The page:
• A better wording might be "I read the email and then the retraction email arrived." – Thorbjørn Ravn Andersen Feb 28 at 14:40
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    @BЈовић There were comments, but they were deleted, along with the problem that caused the down-votes – Retired Codger Feb 28 at 20:12
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Don't assume that you're the only one to see this e-mail because you're on a different mail server. Recalling a sent message rarely works as expected: people who have e-mail sorting rules, devices with EAS/OWA mail access (e.g. corporate smartphones), or those who happened to check their mailbox on a "new e-mail" notification will see and read the message, just like you did. It's also possible that the recall was done to specifically exclude you from the recipients.

So, unless the message consists entirely of fact-less rant, you should treat it as a client feedback. Specifically in case of negative feedback, you should follow it up with your manager to see if there are points you need to improve, or your manager should communicate with the client more clearly so that the client knows what their expectations of you should be.

  • I'm pretty sure I'm not the only person to see it. – Jeremy French Feb 28 at 15:40
  • @JeremyFrench May I ask why? Is it because you would expect other people to react to the e-mail? – Dmitry Grigoryev Mar 1 at 7:36
  • yes, there was a delay between sending and the recall during which time people could have read and formed a bad opinion. – Jeremy French Mar 1 at 9:43
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Do not respond to the email via a reply. They retracted it so they realized it was the wrong thing to do.

But, do not ignore the email either. For right or wrong, they feel/felt that you didn't perform adequately. Put aside yourself for a moment and really consider if they have ANY valid points at all. If they do, these are things you need to improve upon. If not, then chalk it up to an overly emotional/critical response (which is why they recalled it).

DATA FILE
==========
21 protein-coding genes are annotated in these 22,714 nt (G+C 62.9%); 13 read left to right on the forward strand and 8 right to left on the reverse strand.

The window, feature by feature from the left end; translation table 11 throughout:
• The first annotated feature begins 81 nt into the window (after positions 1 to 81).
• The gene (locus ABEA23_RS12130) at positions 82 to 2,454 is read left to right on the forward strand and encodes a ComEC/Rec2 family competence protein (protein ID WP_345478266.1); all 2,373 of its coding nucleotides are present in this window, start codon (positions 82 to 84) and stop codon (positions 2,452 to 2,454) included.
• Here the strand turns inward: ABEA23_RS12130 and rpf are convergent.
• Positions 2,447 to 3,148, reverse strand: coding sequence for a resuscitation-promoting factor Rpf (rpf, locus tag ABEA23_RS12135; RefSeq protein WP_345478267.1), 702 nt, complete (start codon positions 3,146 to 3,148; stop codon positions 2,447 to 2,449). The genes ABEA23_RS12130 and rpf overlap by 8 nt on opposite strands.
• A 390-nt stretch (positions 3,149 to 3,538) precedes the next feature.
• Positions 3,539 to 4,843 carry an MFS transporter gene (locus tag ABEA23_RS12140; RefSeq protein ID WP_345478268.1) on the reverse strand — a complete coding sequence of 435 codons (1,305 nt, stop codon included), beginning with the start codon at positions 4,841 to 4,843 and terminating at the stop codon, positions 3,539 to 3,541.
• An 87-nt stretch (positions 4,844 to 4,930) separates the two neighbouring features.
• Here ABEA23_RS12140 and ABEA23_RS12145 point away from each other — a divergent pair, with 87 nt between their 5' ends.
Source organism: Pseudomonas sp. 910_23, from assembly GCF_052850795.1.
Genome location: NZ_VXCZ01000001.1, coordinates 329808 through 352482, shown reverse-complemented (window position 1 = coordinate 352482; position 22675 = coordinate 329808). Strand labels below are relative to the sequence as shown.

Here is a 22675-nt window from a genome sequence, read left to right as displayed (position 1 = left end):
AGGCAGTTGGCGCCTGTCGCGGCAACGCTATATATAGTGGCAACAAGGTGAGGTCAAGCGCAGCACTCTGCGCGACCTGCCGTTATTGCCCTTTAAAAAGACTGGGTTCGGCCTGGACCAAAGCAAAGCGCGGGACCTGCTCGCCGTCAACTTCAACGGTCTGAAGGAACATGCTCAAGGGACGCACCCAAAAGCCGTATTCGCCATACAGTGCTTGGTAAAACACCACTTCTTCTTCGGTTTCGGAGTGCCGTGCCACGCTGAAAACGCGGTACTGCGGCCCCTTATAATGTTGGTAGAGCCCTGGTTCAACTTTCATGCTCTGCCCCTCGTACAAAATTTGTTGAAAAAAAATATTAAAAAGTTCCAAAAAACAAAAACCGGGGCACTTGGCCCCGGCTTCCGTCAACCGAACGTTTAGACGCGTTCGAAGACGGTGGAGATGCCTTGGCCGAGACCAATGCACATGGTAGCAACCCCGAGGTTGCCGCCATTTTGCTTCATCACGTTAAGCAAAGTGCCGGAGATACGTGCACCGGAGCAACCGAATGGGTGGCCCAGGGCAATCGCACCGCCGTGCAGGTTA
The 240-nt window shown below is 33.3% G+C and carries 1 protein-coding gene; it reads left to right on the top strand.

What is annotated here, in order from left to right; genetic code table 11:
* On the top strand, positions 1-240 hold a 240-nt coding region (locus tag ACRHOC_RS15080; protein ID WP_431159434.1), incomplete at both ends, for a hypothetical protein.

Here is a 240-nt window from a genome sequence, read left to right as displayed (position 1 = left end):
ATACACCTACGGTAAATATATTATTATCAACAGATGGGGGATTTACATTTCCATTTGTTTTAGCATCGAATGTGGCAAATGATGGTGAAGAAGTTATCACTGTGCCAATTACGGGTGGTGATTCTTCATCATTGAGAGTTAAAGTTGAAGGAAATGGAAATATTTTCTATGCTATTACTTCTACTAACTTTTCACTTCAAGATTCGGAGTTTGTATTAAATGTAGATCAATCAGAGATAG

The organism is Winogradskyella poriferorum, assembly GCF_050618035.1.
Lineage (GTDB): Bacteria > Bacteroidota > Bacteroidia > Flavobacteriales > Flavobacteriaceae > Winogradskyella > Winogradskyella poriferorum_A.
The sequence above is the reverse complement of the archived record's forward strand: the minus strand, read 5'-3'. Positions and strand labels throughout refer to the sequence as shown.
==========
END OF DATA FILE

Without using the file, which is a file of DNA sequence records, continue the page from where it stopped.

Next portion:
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An example based on something I've observed to happen in the past, similarly regarding feedback on a collaborative project.

You will know better from the context, but it may have been that the email was written as a joke, to let off some frustration connected with your project, but never intended to be sent. Then later the writer hit 'send' rather than 'delete', by accident.

As a result of this experience (the repercussions I wasn't party to, but it wasn't a disaster), I always make sure to delete the 'to' when writing a reply to an email in anger (or just drafting something confrontational).

Or[1] - again maybe slightly different to your scenario - if the email was sent to both local managers and you as an external party, maybe the sender didn't realise that there were any external parties on the thread and was expressing dis-satisfaction with the internal process that was taking place, but this could be mis-read by the external recipient.

[1]: Sorry if you received an odd email yesterday...

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Reply to all involved parties with a formal statement like this